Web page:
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  1. 8/1/1992 (4)
  2. 8/10/1988 (2)
  3. 8/20/1981 (2)
  4. 8/21/1990 (4)
  5. 8/22/1990 (2)
  6. 8/22/1991 (2)
  7. 8/30/1994 (1)
  8. 8/31/1994 (2)
  9. 8/4/1990 (1)
  10. 8/6/1988 (3)
  11. 8/9/1998 (1)
  12. 801 West Sixth St., Lawrence, Kansas (3)
  13. 803 New Hampshire St., Lawrence, Kansas (1)
  14. 804 Massachusetts St., Lawrence, Kansas (1)
  15. 811 Vermont St., Lawrence, Kansas (1)
  16. 820 Massachusetts St. (1)
  17. 820 Massachusetts St., site of the Charles Langston and Richard Burns grocery store, 1888-92 (1866) The awning of 820 Massachusetts now reads Black-Eyed Susans. The city directory listed this business as a grocery, owned by Burns and Co., with Langston Hughes's grandfather as a business associate. According to the Lawrence Weekly Record obituary of 1892, Charles Langston, grandfather of Langston Hughes, moved into Lawrence in 1886 from a farm in nearby Lakeview so he could participate more fully in community life. He was, briefly, associate editor of The Historic Times, a local African American newspaper. He served as president of Lawrence's Colored Benevolent Society, Grand Master of the Masonic Fraternity (colored) of Kansas, and the Counselor of the Knights of the Wise Men of the World. Langston continued to farm (he owned 26 acres at Lakeview in the 1893-94 city directory) as well as maintain his part of the grocery business until his death in 1892, at the age of 75. In 1893-94, Nathaniel Turner Langston, Charles and Mary's son, was listed in the city directory as a grocer with Burns and Co. (1)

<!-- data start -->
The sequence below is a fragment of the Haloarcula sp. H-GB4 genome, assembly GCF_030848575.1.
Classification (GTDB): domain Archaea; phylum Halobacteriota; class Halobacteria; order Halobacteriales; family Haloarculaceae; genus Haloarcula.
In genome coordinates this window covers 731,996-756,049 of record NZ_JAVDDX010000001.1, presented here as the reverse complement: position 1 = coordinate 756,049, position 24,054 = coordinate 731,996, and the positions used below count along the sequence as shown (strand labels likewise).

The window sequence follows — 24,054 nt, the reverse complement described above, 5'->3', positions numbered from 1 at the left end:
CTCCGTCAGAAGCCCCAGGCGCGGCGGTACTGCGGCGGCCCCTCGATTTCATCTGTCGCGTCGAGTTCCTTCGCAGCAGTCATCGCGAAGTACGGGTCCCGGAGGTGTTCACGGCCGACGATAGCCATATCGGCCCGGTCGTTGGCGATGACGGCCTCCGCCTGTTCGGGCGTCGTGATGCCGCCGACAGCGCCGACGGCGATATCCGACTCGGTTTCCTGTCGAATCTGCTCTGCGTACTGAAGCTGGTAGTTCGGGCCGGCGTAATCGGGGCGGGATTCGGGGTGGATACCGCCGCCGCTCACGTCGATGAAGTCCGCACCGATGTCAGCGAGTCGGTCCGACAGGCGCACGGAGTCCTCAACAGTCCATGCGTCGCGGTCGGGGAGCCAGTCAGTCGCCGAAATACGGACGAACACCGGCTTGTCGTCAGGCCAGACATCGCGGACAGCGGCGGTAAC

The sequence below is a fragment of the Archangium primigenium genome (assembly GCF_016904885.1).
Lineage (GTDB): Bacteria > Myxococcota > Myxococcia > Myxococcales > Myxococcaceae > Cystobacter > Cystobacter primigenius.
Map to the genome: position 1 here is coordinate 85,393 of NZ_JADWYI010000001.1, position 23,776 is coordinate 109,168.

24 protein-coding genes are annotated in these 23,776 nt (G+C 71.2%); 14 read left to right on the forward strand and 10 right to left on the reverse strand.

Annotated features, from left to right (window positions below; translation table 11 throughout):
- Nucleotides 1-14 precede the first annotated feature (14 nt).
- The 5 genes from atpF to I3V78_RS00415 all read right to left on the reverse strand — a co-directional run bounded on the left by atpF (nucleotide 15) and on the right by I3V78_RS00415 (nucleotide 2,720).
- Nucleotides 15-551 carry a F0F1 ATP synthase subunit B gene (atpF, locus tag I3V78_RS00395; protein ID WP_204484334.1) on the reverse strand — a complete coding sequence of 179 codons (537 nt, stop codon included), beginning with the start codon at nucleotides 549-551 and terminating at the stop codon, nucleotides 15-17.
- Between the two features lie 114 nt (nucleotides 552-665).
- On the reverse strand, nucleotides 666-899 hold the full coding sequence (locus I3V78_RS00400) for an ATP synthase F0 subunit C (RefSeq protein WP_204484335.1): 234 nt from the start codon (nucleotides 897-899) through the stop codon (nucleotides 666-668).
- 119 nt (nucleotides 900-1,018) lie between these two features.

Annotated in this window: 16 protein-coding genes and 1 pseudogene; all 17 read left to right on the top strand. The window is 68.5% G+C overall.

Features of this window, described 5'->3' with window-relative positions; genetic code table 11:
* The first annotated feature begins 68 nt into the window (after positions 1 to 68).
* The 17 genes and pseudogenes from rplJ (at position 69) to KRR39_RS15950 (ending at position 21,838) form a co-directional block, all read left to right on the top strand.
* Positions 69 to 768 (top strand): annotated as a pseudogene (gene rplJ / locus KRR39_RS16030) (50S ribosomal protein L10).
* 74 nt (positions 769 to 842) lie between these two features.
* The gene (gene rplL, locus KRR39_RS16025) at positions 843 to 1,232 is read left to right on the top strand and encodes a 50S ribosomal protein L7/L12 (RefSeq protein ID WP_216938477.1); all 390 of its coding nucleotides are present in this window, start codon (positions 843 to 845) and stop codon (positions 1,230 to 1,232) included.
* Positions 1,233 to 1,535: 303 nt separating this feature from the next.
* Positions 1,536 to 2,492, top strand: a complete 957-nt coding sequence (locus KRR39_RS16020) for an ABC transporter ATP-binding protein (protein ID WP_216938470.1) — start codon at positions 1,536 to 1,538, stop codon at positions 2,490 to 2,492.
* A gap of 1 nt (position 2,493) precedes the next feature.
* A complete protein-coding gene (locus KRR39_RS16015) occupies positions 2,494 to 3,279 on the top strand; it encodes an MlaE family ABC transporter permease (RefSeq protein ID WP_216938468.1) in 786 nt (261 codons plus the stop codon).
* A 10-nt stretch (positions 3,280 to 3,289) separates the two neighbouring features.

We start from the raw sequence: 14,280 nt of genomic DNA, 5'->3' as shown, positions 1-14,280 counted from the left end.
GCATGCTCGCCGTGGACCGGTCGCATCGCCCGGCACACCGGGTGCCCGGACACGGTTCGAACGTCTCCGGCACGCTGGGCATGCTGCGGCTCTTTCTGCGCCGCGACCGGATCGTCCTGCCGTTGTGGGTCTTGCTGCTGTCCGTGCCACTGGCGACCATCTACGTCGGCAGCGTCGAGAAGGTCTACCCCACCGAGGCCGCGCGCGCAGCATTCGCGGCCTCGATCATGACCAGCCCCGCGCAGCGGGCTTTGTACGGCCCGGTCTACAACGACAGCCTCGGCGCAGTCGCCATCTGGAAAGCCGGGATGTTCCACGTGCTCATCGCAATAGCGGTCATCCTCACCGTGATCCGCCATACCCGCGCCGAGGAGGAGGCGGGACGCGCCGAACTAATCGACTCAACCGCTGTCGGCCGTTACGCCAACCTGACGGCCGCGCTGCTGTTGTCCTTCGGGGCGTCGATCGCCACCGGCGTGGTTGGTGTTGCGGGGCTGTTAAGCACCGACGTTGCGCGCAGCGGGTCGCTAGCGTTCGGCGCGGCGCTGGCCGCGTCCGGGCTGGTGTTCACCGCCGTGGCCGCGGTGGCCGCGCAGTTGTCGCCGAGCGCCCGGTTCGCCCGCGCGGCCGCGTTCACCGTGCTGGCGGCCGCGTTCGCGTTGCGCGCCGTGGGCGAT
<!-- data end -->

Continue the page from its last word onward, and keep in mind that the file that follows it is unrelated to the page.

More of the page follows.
18. 820 Massachusetts St.,, Lawrence, Kansas (1)
  19. 828 Massachusetts St., Lawrence, Kansas (2)
  20. 847 Ohio St., Lawrence, Kansas (2)
  21. 847 Ohio, front entrance of Ninth Street Baptist Church (1872) When Langston Hughes had reason to enter this church, near his grandmothers house on Alabama St., it was known as the Warren Street Baptist Church. In 1945 the city changed all east-west street names to numbers. Hughes attended the funeral of vaudeville personality George (Nash) Walker here in 1911. The building is made of hewn vernacular limestone blocks, a common building material used in the Lawrence area. According to Dr. George Wiley of the Pluralism Project, The Ninth Street Baptist Church has a traditional look. The outside of the church is stone, and there is a large steeple. The basement and dining areas are downstairs, and the worship area is above street level. (1)